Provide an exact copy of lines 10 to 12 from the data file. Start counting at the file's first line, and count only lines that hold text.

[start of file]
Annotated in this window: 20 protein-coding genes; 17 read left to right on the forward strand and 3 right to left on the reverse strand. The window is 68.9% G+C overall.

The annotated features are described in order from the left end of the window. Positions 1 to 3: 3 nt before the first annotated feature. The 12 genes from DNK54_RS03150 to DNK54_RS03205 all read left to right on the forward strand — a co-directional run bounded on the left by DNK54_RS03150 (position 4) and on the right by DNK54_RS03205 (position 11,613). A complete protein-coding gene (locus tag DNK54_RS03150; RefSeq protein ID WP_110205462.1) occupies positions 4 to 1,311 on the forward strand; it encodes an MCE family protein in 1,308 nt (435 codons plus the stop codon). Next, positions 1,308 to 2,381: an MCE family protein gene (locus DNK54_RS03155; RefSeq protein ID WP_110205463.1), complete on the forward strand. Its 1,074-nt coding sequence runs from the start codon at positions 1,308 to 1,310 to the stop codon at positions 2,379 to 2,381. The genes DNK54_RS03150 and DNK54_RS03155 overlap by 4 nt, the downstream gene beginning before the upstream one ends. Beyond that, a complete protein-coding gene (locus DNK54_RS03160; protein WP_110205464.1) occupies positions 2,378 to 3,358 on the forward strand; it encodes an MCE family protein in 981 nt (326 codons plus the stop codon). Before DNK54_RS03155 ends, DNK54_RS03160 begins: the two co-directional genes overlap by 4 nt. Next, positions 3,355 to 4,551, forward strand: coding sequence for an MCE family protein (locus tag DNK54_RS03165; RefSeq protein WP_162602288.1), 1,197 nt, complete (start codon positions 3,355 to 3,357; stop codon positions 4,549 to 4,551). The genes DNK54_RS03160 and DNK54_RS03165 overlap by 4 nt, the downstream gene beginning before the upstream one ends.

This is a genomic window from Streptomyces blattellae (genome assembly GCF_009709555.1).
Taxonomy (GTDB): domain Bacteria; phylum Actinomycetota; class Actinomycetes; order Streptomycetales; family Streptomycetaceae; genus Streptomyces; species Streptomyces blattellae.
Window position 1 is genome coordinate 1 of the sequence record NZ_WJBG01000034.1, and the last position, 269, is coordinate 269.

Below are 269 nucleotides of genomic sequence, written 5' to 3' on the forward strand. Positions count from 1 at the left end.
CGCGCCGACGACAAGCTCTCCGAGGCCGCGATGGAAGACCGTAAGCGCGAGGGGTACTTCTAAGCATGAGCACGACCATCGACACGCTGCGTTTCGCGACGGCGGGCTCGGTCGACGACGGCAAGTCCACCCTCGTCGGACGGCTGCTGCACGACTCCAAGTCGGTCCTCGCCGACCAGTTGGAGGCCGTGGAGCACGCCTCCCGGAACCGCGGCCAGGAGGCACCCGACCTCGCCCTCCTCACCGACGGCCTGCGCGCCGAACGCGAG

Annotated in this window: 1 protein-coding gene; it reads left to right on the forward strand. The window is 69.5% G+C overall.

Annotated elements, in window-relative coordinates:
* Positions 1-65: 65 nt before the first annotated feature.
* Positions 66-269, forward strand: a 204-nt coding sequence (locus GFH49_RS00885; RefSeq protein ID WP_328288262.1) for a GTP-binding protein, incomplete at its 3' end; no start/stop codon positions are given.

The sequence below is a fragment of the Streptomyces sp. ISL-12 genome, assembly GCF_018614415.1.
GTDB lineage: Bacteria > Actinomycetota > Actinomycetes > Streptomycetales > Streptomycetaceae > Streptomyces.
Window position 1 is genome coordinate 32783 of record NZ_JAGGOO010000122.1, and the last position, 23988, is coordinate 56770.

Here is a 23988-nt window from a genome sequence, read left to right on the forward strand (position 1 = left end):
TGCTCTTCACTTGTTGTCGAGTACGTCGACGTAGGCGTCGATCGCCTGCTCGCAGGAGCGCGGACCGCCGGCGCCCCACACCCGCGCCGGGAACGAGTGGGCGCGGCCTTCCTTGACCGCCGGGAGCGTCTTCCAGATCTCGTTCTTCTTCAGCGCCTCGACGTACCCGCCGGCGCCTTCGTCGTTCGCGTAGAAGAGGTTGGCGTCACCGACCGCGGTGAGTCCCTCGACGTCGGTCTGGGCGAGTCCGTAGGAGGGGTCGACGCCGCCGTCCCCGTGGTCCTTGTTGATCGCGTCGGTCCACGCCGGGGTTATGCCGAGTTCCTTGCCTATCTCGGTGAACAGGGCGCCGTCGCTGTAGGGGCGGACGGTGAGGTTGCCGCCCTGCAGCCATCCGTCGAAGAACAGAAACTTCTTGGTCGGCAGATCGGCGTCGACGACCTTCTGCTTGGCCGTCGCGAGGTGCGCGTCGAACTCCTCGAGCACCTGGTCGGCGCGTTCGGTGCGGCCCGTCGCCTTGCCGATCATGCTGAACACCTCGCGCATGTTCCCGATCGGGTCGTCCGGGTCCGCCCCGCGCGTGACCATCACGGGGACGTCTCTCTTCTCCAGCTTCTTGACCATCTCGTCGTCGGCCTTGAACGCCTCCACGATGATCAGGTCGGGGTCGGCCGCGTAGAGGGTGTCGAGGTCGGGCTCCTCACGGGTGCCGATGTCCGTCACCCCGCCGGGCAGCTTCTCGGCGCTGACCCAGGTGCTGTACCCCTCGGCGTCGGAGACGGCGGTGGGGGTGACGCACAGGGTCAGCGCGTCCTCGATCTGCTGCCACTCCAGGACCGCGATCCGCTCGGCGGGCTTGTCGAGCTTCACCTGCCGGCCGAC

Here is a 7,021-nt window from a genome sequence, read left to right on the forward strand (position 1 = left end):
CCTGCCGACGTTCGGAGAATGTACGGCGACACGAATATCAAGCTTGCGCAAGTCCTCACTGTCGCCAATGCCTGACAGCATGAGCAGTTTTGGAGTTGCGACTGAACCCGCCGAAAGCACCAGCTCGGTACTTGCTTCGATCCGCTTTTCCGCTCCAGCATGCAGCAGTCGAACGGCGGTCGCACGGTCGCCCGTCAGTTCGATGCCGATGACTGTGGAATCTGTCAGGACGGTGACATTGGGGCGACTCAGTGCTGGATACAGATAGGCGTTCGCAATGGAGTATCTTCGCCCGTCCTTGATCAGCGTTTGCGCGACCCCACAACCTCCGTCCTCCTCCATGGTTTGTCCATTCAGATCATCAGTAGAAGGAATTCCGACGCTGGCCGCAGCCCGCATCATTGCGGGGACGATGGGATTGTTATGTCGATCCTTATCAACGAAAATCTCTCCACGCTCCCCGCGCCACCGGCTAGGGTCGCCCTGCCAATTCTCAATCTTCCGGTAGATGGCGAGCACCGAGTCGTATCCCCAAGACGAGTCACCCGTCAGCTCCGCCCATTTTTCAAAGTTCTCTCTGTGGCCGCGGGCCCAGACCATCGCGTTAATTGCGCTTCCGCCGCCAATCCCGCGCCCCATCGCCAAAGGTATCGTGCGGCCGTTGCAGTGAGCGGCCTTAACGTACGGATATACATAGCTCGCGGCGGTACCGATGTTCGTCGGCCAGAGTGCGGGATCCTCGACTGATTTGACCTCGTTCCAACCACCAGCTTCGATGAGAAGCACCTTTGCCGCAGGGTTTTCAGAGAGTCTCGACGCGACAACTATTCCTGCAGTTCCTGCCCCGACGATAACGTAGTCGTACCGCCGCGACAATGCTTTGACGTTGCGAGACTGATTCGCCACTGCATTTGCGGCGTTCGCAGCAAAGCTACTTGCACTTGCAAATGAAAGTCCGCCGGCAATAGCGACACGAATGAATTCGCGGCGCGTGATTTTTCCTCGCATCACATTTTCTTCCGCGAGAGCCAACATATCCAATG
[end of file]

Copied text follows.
* Positions 1-65: 65 nt before the first annotated feature.
* Positions 66-269, forward strand: a 204-nt coding sequence (locus GFH49_RS00885; RefSeq protein ID WP_328288262.1) for a GTP-binding protein, incomplete at its 3' end; no start/stop codon positions are given.

The sequence below is a fragment of the Streptomyces sp. ISL-12 genome, assembly GCF_018614415.1.